TCS Daily

Let's Pretend that Public Schools Work

By James Freeman - September 4, 2000 12:00 AM

This week the College Board announced that SAT math scores are at their highest level in 30 years. On the surface, this seems to be a sign that America's K-12 schools are on the right track, and that the need for school reform is overblown. Guess again.

I don't know why the College Board wants to participate in a political spinning of test results, but nobody should know better than the testing organization how misleading it is to claim that math scores are at a 30-year high. The test has changed a great deal since 1970, and in the 1990s, the changes were particularly dramatic. Kids were allowed to use calculators for the first time and both the math and verbal tests were redesigned to emphasize different skills.

In addition, SAT scores were artificially inflated beginning in 1995. As you may recall, that year the testing service "re-centered" the test to ensure that 500 was the average score on each part of the test - math and verbal. Basically, since the scores range from 200 to 800 on each test, the College Board wanted 500 to be the average score. But most kids were scoring below 500, so the College Board began adding points to each kids' results to bring the averages up - roughly 75 points on the average verbal score and 20 points on the math.

To make historical comparisons, the College Board says that they have re-centered all the scores back to 1967. But, perhaps because of different record-keeping in different eras, the organization used one statistical method to re-center scores from 1987-1995, another for the period 1972-1986, and still another for the years before 1972, which are "based on estimates," according to the College Board. Forgive me if I'm skeptical about their ability to make apples-to-apples comparisons. In fact, this is why they should never alter the scoring method -- without a fixed standard it's difficult to interpret the results.

Grade inflation is not just a problem at the College Board. Schools have gotten into the habit as well. The College Board released its report on test scores this week along with answers from student questionnaires. Particularly striking is that a full 40% of students report that they have grade averages of A- or better.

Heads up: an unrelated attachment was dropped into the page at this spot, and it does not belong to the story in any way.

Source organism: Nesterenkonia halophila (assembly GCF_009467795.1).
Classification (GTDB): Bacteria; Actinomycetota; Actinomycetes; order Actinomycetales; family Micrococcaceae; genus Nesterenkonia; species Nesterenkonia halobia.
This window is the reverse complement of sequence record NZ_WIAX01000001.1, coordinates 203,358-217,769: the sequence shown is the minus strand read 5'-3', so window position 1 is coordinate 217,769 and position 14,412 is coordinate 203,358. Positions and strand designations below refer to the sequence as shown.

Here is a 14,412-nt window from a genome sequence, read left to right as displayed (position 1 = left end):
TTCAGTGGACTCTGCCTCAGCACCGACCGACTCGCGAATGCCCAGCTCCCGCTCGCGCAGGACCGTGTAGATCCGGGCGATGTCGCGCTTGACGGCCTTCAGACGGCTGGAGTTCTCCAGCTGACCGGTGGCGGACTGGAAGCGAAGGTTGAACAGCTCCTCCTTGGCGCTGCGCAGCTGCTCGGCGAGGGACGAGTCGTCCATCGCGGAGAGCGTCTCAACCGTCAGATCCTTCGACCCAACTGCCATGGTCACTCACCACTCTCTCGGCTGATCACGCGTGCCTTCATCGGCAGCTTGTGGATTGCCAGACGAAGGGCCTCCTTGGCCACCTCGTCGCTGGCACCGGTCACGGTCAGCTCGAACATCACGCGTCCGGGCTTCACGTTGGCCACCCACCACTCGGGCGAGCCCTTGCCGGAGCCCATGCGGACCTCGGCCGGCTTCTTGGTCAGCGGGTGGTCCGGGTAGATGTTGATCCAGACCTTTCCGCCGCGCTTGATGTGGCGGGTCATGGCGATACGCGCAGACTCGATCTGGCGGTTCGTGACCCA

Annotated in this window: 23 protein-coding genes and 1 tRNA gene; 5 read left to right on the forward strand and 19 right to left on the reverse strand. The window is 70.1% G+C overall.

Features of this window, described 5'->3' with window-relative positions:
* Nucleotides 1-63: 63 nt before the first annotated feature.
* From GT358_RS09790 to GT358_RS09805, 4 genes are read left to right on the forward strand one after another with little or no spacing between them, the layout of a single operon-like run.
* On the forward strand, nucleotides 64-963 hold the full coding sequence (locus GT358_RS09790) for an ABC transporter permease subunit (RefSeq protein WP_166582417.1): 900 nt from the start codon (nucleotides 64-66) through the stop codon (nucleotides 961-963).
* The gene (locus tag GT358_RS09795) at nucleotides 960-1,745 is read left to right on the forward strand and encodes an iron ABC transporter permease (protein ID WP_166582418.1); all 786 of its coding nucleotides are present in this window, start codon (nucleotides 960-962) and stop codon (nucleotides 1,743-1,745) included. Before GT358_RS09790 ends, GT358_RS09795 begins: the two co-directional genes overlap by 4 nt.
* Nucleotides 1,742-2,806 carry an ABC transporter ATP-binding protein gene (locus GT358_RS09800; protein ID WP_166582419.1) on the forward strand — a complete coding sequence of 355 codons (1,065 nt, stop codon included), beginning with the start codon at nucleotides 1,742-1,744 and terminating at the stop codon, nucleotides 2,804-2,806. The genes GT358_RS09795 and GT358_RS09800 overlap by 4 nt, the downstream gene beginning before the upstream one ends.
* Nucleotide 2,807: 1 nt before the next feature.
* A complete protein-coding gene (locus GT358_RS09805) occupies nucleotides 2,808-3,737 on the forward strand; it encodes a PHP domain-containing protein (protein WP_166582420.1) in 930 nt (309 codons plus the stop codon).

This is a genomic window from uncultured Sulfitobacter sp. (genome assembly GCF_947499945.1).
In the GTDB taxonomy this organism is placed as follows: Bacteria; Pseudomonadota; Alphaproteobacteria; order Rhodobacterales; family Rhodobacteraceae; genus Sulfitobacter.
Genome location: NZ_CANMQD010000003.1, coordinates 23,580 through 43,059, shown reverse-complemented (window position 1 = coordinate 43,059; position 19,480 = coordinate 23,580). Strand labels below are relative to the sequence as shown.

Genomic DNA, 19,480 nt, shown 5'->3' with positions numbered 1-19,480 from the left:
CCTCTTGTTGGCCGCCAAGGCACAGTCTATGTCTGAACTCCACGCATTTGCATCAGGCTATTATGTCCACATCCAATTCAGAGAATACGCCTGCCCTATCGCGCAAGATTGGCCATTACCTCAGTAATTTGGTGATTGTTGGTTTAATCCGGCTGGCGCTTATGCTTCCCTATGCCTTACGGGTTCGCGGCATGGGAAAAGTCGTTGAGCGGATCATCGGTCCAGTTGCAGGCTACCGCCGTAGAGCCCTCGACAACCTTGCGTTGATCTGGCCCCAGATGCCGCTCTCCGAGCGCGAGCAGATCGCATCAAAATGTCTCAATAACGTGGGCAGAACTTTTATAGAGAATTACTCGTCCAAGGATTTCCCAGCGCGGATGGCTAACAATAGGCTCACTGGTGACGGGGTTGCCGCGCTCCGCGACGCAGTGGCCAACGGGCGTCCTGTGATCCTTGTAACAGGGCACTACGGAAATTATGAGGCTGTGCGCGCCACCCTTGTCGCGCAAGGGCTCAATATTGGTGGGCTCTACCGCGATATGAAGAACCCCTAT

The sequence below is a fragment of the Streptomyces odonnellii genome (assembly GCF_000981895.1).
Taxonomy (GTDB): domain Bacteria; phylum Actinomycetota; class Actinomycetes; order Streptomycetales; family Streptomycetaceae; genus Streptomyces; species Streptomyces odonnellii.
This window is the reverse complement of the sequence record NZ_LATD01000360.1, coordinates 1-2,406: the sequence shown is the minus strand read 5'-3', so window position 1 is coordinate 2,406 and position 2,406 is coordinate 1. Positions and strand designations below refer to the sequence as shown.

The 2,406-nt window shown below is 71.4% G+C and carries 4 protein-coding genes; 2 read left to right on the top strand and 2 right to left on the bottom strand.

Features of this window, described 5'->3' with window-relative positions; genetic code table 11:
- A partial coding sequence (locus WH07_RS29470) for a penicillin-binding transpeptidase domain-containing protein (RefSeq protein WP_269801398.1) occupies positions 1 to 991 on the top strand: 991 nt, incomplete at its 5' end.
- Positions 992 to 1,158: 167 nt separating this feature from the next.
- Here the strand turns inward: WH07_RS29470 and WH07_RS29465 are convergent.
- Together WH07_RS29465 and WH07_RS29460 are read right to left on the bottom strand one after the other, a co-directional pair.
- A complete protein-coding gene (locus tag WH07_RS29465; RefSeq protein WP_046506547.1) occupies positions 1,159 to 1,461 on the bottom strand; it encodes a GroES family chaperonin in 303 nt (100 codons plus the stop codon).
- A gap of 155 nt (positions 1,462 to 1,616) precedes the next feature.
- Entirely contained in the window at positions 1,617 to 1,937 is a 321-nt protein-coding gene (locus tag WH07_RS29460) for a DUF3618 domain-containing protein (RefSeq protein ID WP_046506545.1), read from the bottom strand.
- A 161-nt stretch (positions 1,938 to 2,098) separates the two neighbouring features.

Even beyond the grade inflation, and even after adjusting the test, the results still say that U.S. kids are scoring below the levels of the 1960s. Not a good sign in an economy that's growing more competitive and knowledge-intensive. One interesting finding this year is that foreign students - who make up 3% of SAT test-takers - scored higher than the averages on both the math and the verbal. Foreign kids, many of whom are dealing with English as a second or third language, are beating us on our own test?

In fact, the foreign kids seeking admission to American colleges are probably among the highest achievers in their home countries, so it may not be fair to beat up on our schools for these results. But it's very clear from other data that we're not delivering first-class K-12 education, compared with other countries. In the most recent international test, American high school students finished 18th out of 21 nations in math and science literacy, and the test didn't even include any Asian countries. In a separate test for students taking advanced physics, our kids finished dead last. In a 1998 Public Agenda poll, 52% of college professors said that the students they observe lack the skills necessary to succeed in college.

What's the solution? Competition. It works in our economy, and it works in our college and university system. As long as the K-12 public schools enjoy a legally-enforced monopoly on public education dollars, it's naive to think that they'll deliver first-class results.

So Tim Draper, a Silicon Valley venture capitalist, is backing a campaign to pass Proposition 38 in California. This measure would give every family a $4,000 voucher per year for each child to spend on the school of their choice. There would be no tax increase, and since California averages $7,400 in per-pupil spending, the public schools would get to keep $3,400 for each student who chooses to leave the public schools.

So every family, rich and poor, would get to pick the best schools for their kids, and the public schools would have more resources to educate fewer students. It's a winning idea, and could be a model for other states.

Predictably, the teachers unions are opposing the initiative, but if public schools are really delivering improved results, then they have nothing to fear from competition, right?

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